SugarCRM CEO Larry Augustin kicked off this year’s SugarCon 2011 conference with a bold notion: The way people interact and what they know is changing - we are more instrumented, interconnected and intelligent than ever before, and the only promising response to these changes is a system and way of thinking built entirely anew.  

We Can’t Predict the Future

This conference season has seen a lot of acknowledgement of the pace technology is moving in. Once upon a time MySpace was king, and the idea of 140 character updates tossed out into the interwebs never seemed catchy enough to cause the raucous that Twitter has today. In other words, we can’t possibly predict where we’re going, but it’s clear that we’re going to get there really fast.

On the business end, companies haven’t previously had to consider what would happen if suddenly the customer was in control, but social media is putting them right in the driver’s seat. Business is no longer about what a company wants to do -- it’s about what a company and its customers can do together.

Attributes of a Social Business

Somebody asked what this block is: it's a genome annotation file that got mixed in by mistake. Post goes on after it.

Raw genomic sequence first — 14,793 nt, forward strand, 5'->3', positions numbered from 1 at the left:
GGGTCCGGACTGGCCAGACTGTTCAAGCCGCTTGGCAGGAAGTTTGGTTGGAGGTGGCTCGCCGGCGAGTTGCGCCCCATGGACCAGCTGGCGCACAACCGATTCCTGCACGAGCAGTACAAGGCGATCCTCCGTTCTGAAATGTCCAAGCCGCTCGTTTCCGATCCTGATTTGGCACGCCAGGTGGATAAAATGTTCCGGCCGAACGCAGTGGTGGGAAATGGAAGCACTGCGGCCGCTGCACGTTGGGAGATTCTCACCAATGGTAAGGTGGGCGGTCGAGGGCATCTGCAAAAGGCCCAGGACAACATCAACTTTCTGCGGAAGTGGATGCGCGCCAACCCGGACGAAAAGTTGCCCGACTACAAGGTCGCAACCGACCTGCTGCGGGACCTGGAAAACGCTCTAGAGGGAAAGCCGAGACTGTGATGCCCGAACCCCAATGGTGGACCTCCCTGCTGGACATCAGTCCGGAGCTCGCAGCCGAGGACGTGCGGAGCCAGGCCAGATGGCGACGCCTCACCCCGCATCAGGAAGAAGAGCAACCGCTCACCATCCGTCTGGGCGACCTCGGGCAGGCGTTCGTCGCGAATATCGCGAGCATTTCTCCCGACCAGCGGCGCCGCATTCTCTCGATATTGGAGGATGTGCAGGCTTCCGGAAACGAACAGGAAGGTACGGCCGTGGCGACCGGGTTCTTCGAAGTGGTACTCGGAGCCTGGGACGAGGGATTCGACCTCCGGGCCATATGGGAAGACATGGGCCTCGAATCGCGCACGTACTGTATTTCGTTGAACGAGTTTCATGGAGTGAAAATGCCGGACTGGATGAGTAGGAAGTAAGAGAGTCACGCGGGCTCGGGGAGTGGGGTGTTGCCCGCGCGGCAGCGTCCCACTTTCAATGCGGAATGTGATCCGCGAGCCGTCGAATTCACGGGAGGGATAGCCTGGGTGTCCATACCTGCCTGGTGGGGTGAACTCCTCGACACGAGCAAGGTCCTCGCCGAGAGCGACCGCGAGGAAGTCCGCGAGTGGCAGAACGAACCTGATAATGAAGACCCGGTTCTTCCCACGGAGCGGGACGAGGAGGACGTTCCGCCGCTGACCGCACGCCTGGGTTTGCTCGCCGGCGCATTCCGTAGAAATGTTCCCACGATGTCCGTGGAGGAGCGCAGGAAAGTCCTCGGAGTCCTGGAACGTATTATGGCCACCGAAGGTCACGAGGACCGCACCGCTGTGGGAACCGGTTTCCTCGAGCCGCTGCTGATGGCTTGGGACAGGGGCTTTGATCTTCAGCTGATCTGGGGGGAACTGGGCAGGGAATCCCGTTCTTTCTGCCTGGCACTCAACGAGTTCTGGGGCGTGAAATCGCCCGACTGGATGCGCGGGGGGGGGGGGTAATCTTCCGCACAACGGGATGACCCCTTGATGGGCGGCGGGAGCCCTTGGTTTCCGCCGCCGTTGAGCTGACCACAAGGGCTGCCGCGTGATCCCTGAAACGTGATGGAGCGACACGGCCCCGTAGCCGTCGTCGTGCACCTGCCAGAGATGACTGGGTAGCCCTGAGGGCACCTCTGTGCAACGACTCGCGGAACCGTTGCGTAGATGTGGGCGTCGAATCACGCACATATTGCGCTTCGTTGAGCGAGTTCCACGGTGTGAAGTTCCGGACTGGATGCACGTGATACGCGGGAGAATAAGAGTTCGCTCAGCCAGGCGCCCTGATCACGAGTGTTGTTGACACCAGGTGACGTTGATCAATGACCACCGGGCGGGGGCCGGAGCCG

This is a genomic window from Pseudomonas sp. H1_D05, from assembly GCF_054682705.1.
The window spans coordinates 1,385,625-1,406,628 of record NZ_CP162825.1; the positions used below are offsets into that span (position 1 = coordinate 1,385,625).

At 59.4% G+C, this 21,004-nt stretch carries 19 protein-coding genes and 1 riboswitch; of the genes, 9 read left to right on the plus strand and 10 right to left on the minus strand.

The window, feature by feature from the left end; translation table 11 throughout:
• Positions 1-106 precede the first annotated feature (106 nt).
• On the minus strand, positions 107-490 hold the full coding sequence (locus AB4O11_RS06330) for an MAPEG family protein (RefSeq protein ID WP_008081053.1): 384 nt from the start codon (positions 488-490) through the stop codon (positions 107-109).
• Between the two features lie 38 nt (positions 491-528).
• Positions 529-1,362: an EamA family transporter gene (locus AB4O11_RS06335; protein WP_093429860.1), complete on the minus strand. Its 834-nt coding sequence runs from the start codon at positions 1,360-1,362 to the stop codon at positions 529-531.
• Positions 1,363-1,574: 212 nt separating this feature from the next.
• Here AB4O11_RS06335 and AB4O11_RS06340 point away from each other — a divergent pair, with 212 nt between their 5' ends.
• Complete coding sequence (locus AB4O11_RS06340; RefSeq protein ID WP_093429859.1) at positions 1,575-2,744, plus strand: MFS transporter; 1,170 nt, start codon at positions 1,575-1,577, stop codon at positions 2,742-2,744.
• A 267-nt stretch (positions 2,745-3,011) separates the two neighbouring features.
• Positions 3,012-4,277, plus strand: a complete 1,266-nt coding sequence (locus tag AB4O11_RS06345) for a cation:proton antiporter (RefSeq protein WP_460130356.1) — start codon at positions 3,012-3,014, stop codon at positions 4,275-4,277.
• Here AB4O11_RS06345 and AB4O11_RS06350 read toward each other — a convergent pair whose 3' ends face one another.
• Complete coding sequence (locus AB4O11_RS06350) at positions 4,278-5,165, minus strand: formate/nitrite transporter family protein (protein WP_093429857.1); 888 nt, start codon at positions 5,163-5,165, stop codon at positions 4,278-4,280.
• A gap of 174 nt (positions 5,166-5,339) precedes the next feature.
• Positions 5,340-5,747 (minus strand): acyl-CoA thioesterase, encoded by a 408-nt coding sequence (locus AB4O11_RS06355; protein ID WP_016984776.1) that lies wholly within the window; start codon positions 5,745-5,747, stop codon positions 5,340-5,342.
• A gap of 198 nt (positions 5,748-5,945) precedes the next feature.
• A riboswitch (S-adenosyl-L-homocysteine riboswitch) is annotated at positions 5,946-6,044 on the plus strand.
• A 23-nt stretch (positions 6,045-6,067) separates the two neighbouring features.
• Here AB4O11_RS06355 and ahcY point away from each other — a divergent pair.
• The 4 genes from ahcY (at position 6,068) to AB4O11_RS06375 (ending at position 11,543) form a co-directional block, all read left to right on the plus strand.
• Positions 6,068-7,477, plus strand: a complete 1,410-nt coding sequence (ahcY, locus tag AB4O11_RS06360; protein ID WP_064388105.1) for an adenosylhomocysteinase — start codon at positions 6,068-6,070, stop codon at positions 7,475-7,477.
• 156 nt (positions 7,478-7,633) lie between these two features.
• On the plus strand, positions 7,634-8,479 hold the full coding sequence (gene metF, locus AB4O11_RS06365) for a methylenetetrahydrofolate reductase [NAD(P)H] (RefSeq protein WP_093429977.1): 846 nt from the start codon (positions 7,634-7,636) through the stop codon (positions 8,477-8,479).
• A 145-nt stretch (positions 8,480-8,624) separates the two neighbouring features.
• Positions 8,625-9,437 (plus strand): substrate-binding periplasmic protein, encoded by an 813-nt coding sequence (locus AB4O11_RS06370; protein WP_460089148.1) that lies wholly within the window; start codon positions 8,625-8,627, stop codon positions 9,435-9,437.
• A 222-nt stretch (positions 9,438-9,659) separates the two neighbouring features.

During the keynote, Augustin named social media, analytics and cloud computing as the major disruptions of our time -- no surprise there. His tips to keep in mind while dealing with the changes:

  • Be engaged, transparent and nimble
  • Embrace networks of people if you want to create real business value
  • Simplify through extension of the enterprise -- nobody works alone anymore
  • Expand the perimeter to the cloud
  • Always start at the client level. Deepening those relationships will drive traditional business into social business.

Why Now? Why Forever?

The truth is we’ve always been social creatures, but lately the need to talk to each other seems much more pressing. CRM author Paul Greenberg explained the shift in interest using social network terms: People with similar likes and dislikes are able to find each other and communicate even when they don’t know each other, and the value of the Internet and mobile devices combined cannot be underestimated.

“This isn’t a business revolution, it’s the power of the individual,” he said. “It’s joint action of a mass scale that’s never been seen before, and has impact on every institution, not just business. Everyone has the ability to impact thousands of people every day. If you are conscious of it, you can change businesses, elections -- anything.”